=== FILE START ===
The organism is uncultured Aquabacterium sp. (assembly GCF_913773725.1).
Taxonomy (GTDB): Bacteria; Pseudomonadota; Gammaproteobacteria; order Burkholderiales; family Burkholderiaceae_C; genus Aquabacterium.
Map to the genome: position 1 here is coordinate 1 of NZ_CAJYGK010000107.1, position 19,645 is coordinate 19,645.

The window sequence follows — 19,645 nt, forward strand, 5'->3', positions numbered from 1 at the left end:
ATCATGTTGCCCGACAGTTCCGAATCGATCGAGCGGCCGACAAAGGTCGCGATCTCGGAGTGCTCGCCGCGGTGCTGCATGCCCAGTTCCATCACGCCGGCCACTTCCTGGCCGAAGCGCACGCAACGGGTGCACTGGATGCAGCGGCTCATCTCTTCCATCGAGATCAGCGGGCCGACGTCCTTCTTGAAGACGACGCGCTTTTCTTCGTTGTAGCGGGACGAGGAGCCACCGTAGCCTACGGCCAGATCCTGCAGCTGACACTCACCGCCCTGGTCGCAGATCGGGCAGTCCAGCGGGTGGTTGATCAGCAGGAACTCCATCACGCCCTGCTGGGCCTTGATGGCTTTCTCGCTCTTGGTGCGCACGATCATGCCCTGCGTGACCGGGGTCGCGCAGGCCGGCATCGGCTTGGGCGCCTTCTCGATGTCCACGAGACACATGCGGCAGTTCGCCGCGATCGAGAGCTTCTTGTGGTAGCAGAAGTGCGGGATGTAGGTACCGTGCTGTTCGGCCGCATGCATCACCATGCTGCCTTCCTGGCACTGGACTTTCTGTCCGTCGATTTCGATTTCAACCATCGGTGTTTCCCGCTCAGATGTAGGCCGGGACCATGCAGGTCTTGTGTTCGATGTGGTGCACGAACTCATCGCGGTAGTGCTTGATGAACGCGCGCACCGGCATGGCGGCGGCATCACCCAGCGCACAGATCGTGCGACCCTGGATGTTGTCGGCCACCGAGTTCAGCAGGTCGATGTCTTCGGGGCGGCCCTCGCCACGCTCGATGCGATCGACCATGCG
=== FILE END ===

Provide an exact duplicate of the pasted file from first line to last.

The organism is uncultured Aquabacterium sp. (assembly GCF_913773725.1).
Taxonomy (GTDB): Bacteria; Pseudomonadota; Gammaproteobacteria; order Burkholderiales; family Burkholderiaceae_C; genus Aquabacterium.
Map to the genome: position 1 here is coordinate 1 of NZ_CAJYGK010000107.1, position 19,645 is coordinate 19,645.

The window sequence follows — 19,645 nt, forward strand, 5'->3', positions numbered from 1 at the left end:
ATCATGTTGCCCGACAGTTCCGAATCGATCGAGCGGCCGACAAAGGTCGCGATCTCGGAGTGCTCGCCGCGGTGCTGCATGCCCAGTTCCATCACGCCGGCCACTTCCTGGCCGAAGCGCACGCAACGGGTGCACTGGATGCAGCGGCTCATCTCTTCCATCGAGATCAGCGGGCCGACGTCCTTCTTGAAGACGACGCGCTTTTCTTCGTTGTAGCGGGACGAGGAGCCACCGTAGCCTACGGCCAGATCCTGCAGCTGACACTCACCGCCCTGGTCGCAGATCGGGCAGTCCAGCGGGTGGTTGATCAGCAGGAACTCCATCACGCCCTGCTGGGCCTTGATGGCTTTCTCGCTCTTGGTGCGCACGATCATGCCCTGCGTGACCGGGGTCGCGCAGGCCGGCATCGGCTTGGGCGCCTTCTCGATGTCCACGAGACACATGCGGCAGTTCGCCGCGATCGAGAGCTTCTTGTGGTAGCAGAAGTGCGGGATGTAGGTACCGTGCTGTTCGGCCGCATGCATCACCATGCTGCCTTCCTGGCACTGGACTTTCTGTCCGTCGATTTCGATTTCAACCATCGGTGTTTCCCGCTCAGATGTAGGCCGGGACCATGCAGGTCTTGTGTTCGATGTGGTGCACGAACTCATCGCGGTAGTGCTTGATGAACGCGCGCACCGGCATGGCGGCGGCATCACCCAGCGCACAGATCGTGCGACCCTGGATGTTGTCGGCCACCGAGTTCAGCAGGTCGATGTCTTCGGGGCGGCCCTCGCCACGCTCGATGCGATCGACCATGCG